Man Killed by Bacteria Infection After Eating Raw Oysters

( – Vibrio vulnificus is a flesh-eating bacterial infection contracted by eating raw seafood or through open wounds. If left untreated, it can become deadly within days. Sadly, a Texas man recently became one of the bacteria’s latest victims.

An unnamed man in the Galveston area contracted the deadly bacteria after eating raw oysters. According to health officials, the man was in his 30s and had an underlying health condition. People with preexisting conditions that impact their immune systems are at an increased risk of severe infection. Nothing else is known about the man or his death at this time.

The Centers for Disease Control and Prevention (CDC) issued an alert about Vibrio infections this summer. In Florida, eight people have died from the infections so far in 2023. Five of those deaths were in the Tampa Bay Area, along the Gulf Coast, in recent months.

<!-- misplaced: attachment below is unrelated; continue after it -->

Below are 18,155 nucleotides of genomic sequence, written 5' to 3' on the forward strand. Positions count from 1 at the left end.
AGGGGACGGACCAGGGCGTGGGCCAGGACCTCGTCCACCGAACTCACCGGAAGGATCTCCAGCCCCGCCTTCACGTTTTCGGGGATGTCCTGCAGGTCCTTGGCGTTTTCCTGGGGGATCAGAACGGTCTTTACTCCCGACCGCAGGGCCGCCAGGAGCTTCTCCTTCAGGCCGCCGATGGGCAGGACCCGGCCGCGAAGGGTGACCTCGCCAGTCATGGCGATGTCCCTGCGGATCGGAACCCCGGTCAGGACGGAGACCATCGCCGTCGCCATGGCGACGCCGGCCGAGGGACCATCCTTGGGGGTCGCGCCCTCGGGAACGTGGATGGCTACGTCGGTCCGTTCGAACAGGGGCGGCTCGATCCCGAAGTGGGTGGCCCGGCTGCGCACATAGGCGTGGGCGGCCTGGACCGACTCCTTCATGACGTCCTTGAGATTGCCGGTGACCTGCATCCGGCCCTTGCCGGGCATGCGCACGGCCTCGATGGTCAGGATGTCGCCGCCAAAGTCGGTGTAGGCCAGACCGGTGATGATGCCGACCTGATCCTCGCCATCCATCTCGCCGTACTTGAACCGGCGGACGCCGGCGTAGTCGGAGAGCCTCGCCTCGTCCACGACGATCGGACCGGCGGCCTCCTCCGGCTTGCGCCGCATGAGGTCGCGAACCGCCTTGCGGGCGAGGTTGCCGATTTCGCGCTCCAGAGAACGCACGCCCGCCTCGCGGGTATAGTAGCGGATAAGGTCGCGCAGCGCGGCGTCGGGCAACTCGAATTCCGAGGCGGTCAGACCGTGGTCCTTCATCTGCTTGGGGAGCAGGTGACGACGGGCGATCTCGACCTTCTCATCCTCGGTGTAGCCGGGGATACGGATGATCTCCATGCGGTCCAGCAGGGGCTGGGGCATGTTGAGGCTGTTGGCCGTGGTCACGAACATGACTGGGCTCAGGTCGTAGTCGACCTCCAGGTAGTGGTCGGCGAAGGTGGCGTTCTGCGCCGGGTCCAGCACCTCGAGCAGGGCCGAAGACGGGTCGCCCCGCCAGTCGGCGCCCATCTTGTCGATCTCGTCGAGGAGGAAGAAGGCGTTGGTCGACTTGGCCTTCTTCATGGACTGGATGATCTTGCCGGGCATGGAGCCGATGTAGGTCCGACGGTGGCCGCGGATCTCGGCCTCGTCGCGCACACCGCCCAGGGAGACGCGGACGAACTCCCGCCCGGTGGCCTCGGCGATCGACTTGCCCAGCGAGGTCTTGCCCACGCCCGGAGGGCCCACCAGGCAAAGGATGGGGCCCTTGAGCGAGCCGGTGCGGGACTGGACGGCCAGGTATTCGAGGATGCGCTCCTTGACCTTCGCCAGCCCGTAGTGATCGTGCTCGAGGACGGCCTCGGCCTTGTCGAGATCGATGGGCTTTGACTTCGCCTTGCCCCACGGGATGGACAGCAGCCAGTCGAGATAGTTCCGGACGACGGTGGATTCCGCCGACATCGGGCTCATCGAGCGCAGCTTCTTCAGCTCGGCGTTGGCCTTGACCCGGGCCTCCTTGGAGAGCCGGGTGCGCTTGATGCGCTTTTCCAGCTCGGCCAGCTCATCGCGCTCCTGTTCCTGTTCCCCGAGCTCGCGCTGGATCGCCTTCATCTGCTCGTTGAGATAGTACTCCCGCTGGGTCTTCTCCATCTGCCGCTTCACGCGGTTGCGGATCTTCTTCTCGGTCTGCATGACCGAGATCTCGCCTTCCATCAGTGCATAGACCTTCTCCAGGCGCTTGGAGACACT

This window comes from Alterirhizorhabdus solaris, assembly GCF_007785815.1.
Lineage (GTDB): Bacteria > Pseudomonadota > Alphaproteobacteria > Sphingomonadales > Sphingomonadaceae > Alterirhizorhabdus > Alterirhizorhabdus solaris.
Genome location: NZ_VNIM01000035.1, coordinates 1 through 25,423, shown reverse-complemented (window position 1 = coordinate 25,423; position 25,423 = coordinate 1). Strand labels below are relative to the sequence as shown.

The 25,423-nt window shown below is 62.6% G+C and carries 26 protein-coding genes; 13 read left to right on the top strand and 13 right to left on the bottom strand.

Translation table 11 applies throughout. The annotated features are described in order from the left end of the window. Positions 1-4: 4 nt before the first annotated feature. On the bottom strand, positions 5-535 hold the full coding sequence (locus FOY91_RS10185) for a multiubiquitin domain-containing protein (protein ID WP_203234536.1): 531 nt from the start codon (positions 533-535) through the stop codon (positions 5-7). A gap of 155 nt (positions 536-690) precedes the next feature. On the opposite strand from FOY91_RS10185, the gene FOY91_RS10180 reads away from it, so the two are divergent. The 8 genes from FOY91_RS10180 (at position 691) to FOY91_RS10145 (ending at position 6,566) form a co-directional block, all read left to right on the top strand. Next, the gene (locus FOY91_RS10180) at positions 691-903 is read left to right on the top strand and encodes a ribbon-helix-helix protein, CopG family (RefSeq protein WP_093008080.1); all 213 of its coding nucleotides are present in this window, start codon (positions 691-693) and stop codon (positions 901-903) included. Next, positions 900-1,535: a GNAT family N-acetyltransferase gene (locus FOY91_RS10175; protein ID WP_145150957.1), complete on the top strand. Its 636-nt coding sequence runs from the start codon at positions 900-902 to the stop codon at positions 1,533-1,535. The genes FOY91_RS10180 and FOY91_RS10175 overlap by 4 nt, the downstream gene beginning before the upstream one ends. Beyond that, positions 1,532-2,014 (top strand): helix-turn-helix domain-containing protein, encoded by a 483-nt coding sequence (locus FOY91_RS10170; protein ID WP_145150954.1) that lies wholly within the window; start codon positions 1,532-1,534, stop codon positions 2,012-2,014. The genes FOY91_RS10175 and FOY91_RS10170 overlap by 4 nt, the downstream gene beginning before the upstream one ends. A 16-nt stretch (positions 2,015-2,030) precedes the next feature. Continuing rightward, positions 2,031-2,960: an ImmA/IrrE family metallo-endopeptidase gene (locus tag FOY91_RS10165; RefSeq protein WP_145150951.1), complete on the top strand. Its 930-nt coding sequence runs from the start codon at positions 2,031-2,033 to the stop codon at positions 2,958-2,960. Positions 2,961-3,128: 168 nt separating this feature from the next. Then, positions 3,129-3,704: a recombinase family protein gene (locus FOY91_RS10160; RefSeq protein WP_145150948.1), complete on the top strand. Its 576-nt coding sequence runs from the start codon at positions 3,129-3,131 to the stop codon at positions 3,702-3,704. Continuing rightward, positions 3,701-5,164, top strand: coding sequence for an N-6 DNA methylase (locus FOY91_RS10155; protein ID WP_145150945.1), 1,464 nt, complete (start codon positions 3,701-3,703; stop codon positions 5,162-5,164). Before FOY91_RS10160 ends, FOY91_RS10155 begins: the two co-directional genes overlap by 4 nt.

The bacteria live in warm, salty, or brackish (a mix of fresh and salty) waters. The Atlantic Ocean and Gulf of Mexico have been unusually warm over the last several months as a heat wave swept across the nation. That allowed the bacteria to flourish and cause people to fall ill and die.

Health experts have warned people with open wounds to stay out of the water. Those who eat raw seafood or live/vacation along the coast should also know the infection’s symptoms. Health officials list the following:

  • Chills
  • Fever
  • Fluid-filled blisters on the skin that are painful or discolored
  • Skin that is red or swollen
  • Diarrhea
  • Nausea
  • Vomiting
  • Confusion or an altered mental state
  • Fast heart rate
  • Dizziness, fainting, weakness, or low blood pressure

Anyone exhibiting symptoms of an infection should contact their doctor to receive treatment. People who contract the infection sometimes need to have their limbs amputated because it can cause necrosis (dead tissue), which is why it’s often called the “flesh-eating bacteria.”

It’s especially important for those in the hurricane belt to avoid entering floodwaters.

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